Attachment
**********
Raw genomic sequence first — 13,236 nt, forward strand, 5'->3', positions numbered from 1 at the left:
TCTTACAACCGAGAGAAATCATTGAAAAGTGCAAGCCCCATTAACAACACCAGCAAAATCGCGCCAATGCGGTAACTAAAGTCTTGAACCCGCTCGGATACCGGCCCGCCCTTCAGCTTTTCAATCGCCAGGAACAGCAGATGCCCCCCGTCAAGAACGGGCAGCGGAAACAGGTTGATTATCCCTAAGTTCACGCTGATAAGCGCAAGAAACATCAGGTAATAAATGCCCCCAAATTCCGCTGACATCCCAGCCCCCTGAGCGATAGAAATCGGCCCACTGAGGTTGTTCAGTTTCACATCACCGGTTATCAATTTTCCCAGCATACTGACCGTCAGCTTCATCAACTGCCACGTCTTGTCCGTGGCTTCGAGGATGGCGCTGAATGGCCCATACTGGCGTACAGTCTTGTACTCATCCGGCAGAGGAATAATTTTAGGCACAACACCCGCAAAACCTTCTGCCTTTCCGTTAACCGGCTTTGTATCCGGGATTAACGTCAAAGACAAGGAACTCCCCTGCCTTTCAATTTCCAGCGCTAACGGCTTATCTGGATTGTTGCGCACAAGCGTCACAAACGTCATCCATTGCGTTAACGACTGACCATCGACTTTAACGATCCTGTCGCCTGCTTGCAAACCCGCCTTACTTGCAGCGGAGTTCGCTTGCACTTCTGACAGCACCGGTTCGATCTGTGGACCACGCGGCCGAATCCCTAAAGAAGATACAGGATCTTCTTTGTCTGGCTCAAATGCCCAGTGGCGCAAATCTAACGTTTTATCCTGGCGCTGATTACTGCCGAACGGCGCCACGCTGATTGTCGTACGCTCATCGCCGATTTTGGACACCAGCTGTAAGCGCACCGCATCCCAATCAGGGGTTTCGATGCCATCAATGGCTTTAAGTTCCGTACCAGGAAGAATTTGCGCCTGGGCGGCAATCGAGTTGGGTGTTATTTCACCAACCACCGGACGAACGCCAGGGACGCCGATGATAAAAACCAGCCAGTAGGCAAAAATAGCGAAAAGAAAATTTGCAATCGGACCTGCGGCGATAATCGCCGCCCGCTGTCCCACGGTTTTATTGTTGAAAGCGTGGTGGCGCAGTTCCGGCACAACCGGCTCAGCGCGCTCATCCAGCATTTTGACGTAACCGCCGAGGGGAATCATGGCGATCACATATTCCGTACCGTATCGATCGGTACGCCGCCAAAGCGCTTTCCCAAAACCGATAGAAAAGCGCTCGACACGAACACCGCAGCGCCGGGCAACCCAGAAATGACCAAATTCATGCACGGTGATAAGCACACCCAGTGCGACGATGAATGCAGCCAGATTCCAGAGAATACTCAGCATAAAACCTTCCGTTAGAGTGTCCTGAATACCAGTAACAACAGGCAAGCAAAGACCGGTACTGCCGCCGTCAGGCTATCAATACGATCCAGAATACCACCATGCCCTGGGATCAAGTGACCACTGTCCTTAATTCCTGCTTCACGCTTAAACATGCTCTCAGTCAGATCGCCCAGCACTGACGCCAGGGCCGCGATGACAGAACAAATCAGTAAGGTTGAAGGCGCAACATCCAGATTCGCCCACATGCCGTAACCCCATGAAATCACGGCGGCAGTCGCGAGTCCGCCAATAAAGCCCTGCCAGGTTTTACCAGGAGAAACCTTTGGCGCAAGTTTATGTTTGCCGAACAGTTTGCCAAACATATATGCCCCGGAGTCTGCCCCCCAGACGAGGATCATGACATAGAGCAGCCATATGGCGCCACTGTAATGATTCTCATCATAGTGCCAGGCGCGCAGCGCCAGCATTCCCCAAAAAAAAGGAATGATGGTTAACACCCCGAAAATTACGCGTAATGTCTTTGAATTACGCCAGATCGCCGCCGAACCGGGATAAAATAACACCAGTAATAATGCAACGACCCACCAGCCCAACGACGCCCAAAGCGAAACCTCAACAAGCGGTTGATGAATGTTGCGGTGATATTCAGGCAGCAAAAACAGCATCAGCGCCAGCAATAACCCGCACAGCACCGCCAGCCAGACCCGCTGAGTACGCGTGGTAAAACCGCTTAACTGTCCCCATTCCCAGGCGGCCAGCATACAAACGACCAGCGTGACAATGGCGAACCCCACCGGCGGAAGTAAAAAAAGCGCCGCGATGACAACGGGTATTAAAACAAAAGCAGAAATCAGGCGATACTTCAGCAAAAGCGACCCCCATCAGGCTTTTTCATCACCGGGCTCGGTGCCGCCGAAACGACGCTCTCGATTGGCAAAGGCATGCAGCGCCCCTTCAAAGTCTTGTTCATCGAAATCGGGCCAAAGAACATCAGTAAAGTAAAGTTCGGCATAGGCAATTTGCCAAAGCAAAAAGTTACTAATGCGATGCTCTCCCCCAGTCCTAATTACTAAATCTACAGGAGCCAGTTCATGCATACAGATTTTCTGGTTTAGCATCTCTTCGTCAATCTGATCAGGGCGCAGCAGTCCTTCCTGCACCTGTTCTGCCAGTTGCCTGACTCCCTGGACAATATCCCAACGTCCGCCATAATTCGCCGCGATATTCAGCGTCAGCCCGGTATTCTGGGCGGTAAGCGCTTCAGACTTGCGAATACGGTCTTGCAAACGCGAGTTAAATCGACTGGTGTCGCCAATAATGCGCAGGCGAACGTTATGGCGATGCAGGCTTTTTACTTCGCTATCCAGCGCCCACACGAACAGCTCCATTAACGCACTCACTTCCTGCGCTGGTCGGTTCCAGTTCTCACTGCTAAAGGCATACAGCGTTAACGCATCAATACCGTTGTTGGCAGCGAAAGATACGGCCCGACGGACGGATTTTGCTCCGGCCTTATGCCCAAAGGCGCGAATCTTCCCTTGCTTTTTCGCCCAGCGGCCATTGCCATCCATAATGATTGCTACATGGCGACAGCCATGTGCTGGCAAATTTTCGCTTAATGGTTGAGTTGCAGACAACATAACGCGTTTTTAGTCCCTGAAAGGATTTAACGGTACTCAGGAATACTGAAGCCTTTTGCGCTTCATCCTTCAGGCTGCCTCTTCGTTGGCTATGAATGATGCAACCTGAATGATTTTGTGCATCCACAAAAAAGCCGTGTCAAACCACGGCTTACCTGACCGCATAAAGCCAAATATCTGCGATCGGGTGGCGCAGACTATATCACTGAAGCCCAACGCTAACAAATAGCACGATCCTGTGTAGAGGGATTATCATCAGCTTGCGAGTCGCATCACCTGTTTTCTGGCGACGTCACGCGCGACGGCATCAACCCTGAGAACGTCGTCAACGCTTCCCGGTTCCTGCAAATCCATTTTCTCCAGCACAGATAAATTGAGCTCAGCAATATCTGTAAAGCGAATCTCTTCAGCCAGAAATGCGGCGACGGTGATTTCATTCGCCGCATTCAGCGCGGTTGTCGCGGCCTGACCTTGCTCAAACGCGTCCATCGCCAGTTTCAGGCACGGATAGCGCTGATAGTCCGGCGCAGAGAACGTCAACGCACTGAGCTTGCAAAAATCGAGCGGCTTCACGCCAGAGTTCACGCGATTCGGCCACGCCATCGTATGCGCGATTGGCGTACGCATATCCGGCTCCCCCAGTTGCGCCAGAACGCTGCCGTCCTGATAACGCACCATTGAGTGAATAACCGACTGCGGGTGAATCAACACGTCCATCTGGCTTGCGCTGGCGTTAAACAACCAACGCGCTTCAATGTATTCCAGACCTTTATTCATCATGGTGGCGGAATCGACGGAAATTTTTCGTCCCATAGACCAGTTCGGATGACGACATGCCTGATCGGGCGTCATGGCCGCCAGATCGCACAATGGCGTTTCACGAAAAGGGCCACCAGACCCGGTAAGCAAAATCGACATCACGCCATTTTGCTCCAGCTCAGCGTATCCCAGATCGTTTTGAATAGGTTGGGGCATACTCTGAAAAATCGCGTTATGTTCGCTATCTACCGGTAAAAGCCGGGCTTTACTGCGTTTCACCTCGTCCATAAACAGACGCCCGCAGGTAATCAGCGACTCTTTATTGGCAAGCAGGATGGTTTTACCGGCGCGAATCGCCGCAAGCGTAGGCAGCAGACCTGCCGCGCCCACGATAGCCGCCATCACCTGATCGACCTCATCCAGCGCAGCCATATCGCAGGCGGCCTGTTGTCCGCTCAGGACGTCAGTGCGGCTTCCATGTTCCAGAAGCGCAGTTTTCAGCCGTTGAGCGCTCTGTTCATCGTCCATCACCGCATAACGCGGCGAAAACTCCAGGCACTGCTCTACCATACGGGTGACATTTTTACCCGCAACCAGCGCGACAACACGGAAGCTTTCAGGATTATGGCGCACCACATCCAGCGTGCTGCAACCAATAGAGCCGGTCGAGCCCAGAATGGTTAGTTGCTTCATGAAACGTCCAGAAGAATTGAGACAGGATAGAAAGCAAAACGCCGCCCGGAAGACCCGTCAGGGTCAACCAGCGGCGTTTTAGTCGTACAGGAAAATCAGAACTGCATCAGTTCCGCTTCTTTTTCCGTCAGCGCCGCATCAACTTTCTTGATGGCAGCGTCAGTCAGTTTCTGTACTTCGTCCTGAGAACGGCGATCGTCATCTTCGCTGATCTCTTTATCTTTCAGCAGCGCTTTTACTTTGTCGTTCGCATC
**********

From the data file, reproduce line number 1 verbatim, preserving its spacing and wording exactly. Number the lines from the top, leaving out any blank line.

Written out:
Raw genomic sequence first — 13,236 nt, forward strand, 5'->3', positions numbered from 1 at the left: